Thanks to two goals and one assist by senior forward Claire Zimmeck in the second half of Thursday night’s 3-2 victory over Old Dominion University, the College of William and Mary clinched first place in the conference over James Madison University.
The Tribe’s regular season championship assured the Tribe home field advantage throughout the tournament; it will host both the semifinal and final matches at Albert-Daly Field. The College will receive a bye into the semifinals and face the winner of the Hofstra University-Old Dominion University match held Tuesday night in Norfolk.
“[The bye] means a lot because the kids can have a couple of days rest, first of all, and then we’ll start gearing up,” Head Coach John Daly said.
The Tribe will have plenty of motivation as it gears up for its match Friday night. In the past three CAA tournaments, the Tribe has been eliminated in the semifinals on penalty kicks and has not won a conference tournament match since 2003.
“This is huge for me and for all the seniors. All of us really want this,” senior Abbey Lauer said. “We’ve been in the CAA semifinals twice before and haven’t even gotten to the finals.”
Although the College will host the CAA tournament semifinals and finals for the first time in school history, the Tribe is not guaranteed an easy road. Both JMU and Hofstra defeated the Tribe during the regular season, and the College has not beaten any of the other four teams in the tournament by more than one goal.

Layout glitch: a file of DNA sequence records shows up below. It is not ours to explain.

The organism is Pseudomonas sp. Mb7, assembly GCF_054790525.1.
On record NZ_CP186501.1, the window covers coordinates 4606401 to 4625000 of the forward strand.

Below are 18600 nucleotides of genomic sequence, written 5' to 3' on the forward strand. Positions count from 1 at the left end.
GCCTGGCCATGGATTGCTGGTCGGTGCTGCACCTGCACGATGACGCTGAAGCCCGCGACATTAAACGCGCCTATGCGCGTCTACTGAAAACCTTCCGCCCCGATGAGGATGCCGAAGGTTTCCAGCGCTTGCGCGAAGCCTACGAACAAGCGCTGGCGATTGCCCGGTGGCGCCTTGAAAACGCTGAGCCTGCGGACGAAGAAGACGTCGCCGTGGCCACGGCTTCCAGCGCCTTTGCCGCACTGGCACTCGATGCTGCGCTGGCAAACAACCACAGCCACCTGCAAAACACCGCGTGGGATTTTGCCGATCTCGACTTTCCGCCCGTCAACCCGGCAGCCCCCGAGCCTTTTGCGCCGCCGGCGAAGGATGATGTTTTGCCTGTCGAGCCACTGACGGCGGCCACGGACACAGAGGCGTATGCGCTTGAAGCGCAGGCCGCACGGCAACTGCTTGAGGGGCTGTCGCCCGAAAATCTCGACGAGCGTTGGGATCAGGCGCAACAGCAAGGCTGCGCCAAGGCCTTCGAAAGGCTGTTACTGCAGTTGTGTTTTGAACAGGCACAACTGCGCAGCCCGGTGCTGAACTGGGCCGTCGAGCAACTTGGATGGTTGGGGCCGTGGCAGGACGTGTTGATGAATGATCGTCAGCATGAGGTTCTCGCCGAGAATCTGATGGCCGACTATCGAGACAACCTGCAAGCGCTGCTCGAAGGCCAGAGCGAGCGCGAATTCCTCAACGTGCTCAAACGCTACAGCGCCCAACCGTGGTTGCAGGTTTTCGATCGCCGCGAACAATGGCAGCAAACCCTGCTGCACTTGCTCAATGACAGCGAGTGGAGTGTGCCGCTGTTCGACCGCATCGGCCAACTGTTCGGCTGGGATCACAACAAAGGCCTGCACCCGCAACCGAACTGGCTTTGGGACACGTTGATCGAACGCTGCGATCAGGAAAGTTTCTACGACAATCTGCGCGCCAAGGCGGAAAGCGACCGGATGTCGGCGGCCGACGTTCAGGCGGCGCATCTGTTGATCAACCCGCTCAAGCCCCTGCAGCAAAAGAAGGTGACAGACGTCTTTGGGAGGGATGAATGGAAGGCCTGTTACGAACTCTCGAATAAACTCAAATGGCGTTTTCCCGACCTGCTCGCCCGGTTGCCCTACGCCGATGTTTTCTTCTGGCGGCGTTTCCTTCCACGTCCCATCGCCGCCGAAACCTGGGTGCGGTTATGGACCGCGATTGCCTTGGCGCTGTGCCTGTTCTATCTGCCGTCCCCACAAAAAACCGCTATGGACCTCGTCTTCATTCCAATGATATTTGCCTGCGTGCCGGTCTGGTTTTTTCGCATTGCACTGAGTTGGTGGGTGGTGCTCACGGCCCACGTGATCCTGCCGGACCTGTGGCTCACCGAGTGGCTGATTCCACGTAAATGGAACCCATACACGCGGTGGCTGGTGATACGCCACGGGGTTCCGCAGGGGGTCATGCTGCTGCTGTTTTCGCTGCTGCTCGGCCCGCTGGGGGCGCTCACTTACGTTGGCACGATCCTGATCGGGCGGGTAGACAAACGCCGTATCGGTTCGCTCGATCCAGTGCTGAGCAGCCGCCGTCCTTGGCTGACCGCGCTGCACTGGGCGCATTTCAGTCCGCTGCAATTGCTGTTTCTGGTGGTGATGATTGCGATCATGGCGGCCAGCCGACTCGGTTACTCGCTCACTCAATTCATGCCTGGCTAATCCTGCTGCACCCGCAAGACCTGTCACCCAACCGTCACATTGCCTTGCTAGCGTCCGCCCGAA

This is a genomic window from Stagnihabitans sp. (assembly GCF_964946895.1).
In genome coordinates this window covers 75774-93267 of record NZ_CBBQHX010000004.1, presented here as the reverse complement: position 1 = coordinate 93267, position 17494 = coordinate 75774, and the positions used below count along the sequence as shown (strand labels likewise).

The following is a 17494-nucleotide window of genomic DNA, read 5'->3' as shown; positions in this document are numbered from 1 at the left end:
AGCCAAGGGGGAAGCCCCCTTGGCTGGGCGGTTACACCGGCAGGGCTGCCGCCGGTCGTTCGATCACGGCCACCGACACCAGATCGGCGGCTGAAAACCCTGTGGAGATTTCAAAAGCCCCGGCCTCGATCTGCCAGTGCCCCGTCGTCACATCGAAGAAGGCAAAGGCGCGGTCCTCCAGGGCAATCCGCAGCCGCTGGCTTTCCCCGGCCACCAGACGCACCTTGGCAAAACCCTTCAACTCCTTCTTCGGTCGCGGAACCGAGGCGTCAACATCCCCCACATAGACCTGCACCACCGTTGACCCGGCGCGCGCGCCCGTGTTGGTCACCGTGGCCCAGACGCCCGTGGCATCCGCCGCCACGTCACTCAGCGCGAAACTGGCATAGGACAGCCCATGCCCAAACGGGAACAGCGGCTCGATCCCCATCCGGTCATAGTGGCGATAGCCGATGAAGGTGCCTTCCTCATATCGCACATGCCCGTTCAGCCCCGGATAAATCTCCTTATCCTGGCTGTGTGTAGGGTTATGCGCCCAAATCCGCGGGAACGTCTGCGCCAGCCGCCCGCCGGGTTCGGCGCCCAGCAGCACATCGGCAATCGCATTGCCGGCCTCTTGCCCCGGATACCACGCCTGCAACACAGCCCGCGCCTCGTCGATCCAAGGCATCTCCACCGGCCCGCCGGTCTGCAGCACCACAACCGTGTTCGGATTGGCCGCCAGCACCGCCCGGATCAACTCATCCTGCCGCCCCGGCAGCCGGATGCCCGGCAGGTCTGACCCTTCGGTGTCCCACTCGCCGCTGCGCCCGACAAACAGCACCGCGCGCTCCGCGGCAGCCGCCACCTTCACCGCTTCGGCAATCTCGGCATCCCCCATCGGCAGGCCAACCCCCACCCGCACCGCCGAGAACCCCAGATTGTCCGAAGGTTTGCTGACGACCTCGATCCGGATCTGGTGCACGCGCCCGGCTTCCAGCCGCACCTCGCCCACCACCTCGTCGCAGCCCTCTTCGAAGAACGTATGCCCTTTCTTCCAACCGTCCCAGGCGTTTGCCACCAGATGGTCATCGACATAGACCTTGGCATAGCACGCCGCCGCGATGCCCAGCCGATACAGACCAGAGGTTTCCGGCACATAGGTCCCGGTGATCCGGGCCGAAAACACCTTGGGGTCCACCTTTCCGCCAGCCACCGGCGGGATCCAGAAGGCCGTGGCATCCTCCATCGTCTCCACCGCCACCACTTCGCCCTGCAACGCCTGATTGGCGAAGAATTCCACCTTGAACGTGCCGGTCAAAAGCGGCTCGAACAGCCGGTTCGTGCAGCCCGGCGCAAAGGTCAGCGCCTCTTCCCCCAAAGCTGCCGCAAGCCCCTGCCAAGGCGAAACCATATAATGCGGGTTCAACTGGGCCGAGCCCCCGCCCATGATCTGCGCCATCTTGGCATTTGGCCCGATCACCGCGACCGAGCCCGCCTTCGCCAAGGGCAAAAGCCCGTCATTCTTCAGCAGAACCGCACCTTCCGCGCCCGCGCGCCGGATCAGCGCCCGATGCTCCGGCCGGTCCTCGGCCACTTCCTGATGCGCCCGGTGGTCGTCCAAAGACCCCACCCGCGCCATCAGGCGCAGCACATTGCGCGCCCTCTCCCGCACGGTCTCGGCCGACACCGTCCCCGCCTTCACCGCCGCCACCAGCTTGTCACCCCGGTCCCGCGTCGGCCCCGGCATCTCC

“I think having beaten a team before can be somewhat of a psychological disadvantage because sometimes you’ll go into it thinking, ‘Oh we’ve beat them before, we can do it again,’” Lauer said.
The College has established itself as a dangerous second-half team, scoring 11 goals after the 60th minute in the past nine games. But at the same time, the Tribe has managed just one first-half goal during its last six matches.
The College has also beaten strong non-conference opponents, including Brigham Young University, North Carolina State University and the University of Maryland, during the regular season, and lost to unimpressive teams Columbia University and Georgia State University.
One final question mark remains for the College as it heads into the tournament: Which Tribe team — the late-game heroes or the opening half sleepwalkers — will show up?
“I just like having the resolve to make sure we’re the first ones to score and having that momentum going forward,” Lauer said. “I think we’ve been doing well coming from behind, but in the postseason that’s going to be a lot harder to do.”